On June 15, 1993, Call Management entered into a verbal agreement with defendant Earthwinds, by which Earthwinds agreed to process calls from customers on the 405 number in return for 10% of all commissions received for placing hotel bookings. The parties further agreed that Earthwinds would answer calls on this 800 service until defendant 800 Reservations was ready to begin operations on its own. On August 18, 1993, Call Management terminated its arrangement with Earthwinds. As a result, the 405 number was not operational from August 18 to August 20, 1993, when it was reactivated for use by 800 Reservations. At that time, however, Holiday Inns filed suit and moved for a temporary restraining order to enjoin defendants' use of the 405 number. It also sought to restrain defendants from using the "Holiday Inns" trade name or trademark in connection with the advertising or sale of products or services, from representing themselves to be connected with Holiday Inns, and from injuring Holiday Inns's business reputation. Also, Holiday Inns moved for a partial summary judgment as to the defendants' liability for trademark infringement and unfair competition under the Lanham Act and requested that the district court limit the trial to issues involving the extent and nature of relief to be afforded the plaintiff. The district court granted the motion for partial summary judgment, denied Call Management and 800 Reservations' motion to modify the preliminary injunction, and denied the cross motions for summary judgment filed by the defendants. Subsequently, the district court entered a final judgment converting its preliminary injunction into a permanent injunction and enjoining Call Management from activating or operating its 405 number.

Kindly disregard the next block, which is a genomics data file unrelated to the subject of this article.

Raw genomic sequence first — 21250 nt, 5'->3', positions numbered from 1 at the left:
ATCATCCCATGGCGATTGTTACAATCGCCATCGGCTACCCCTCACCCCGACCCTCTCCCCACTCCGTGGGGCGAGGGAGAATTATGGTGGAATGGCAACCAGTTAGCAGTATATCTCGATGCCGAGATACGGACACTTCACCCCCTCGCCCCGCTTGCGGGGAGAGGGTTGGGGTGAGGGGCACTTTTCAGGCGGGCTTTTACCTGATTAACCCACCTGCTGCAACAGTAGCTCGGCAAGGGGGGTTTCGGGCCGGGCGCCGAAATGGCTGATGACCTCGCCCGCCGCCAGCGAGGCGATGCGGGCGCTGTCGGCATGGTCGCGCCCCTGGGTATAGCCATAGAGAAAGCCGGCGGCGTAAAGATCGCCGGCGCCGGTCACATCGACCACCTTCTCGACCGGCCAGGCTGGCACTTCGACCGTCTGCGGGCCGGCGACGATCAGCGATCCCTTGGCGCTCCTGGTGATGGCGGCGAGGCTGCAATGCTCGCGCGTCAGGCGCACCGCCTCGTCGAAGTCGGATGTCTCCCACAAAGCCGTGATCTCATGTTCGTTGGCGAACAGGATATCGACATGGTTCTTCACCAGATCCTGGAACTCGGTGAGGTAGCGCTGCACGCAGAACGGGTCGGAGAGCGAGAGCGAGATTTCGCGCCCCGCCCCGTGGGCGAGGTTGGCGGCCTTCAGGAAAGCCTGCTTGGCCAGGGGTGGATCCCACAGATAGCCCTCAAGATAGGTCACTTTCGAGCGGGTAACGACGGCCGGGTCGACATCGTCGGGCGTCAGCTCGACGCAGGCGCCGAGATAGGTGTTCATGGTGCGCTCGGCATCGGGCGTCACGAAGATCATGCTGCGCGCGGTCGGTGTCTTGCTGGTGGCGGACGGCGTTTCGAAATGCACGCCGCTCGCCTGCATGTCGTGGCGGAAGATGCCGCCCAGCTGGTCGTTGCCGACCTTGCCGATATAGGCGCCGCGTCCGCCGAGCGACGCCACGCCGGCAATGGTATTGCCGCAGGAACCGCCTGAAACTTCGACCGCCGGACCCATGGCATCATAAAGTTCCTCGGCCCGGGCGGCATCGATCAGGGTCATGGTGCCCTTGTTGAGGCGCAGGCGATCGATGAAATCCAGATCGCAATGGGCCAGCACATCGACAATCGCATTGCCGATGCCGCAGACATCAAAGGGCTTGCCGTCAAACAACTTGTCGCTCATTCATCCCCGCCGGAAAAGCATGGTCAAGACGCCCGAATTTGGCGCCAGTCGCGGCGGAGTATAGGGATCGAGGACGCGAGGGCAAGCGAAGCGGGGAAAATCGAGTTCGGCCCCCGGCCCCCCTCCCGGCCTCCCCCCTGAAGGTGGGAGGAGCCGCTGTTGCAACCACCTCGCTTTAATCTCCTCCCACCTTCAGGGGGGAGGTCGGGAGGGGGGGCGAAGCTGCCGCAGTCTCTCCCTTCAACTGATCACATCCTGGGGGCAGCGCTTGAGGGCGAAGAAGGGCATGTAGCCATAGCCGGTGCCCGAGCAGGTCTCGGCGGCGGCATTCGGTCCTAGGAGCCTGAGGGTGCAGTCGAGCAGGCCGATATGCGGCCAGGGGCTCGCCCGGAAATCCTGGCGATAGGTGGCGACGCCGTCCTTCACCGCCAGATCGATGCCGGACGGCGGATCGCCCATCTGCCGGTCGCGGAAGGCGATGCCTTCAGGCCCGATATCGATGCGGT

Did the defendants violate the Lanham Act by their "use" of Holiday Inns's trademark?